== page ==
We who have monitored previous election movements in Germany know that flood disasters have affected German elections in the past.

That is why politicians are now so quick to show up in places where the water masses have ravaged.

In August 2002, the eastern parts of Germany were hit, albeit not with as extensive and severe floods as now.

But when the Elbe flooded and devastated the city of Grimma, the Social Democratic chancellor Gerhard Schröder was quick to visit the affected city.

He was seen on TV wading around in rubber boots and talking to locals, he gave comfort and promised quick and unbureaucratic support.

This while his main opponent from Bavaria, the Christian Democrat Edmund Stoiber, delayed his visit.

Opinion polls showed increased sympathy for Gerhard Schröder thanks to his actions during the floods, and opinion polls contributed to Gerhard Schröder's election success later in September and Schröder being able to continue ruling with his red-green coalition.

The competition to be seen

Now we see how today's politicians compete to be in place and to find the right words for support and sympathy for affected people, rescue workers, municipalities and regions.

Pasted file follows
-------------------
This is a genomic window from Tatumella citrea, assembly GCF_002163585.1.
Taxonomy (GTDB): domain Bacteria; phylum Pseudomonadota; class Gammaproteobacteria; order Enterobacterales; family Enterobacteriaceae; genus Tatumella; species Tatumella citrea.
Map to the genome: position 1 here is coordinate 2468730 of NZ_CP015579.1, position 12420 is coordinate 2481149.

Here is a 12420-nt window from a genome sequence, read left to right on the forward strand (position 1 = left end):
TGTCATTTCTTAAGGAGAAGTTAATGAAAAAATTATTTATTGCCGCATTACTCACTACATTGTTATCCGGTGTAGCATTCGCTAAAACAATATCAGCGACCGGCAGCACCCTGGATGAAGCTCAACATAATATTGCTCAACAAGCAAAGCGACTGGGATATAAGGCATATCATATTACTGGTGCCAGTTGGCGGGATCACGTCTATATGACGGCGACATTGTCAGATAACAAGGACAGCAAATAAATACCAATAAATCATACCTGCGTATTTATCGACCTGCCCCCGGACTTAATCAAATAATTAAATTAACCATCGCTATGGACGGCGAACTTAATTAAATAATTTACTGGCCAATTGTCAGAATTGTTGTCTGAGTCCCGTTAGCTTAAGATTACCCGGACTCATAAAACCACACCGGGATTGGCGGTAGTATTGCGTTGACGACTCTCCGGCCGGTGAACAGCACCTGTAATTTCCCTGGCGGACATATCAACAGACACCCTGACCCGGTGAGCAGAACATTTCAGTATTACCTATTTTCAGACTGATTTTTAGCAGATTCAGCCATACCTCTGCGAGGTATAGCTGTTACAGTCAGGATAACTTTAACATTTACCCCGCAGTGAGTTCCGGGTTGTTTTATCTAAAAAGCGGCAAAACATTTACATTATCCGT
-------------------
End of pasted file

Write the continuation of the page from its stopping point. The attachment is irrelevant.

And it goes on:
The Social Democrats' chancellor candidate Olaf Scholz, Minister of Finance in today's coalition, interrupted his holiday and went with the Social Democratic head of state Malu Dreyer in Rhineland-Palatinate already on Thursday to flooded areas.

As Minister of Finance, he spoke of rapid support for affected people and towns.

Chancellor candidate quickly in place

The Christian Democrats' CDU's new candidate for Chancellor, Armin Laschet, is head of government in the hardest-hit state of North Rhine-Westphalia.

He, too, was quickly on site in the vulnerable areas, met rescue workers and, as head of Germany's largest state, was able to promise quick and practical help to victims.

The Greens' chancellor candidate Annalena Baerbock first spoke only on Twitter, but she also then interrupted her holiday to visit flood-hit places.

Annalena Baerbock was high in the opinion polls for a while and had a honeymoon with the German media, but then she was subjected to reviews where it showed that she did not report her income according to the rules, improved her resume and did not report quotes correctly in a book.

The floods could be an opportunity for the Greens to once again talk about the risks of climate change, the party's heart and main issue before the election.

Balance flow - must not become cynical

For politicians, the floods also mean a balancing act. They must not appear as cynical power players who exploit people's misfortune to gain political points. But the disaster and how German politicians are able to deal with the disaster will be part of the election campaign ahead of the elections to the German Bundestag on 26 September

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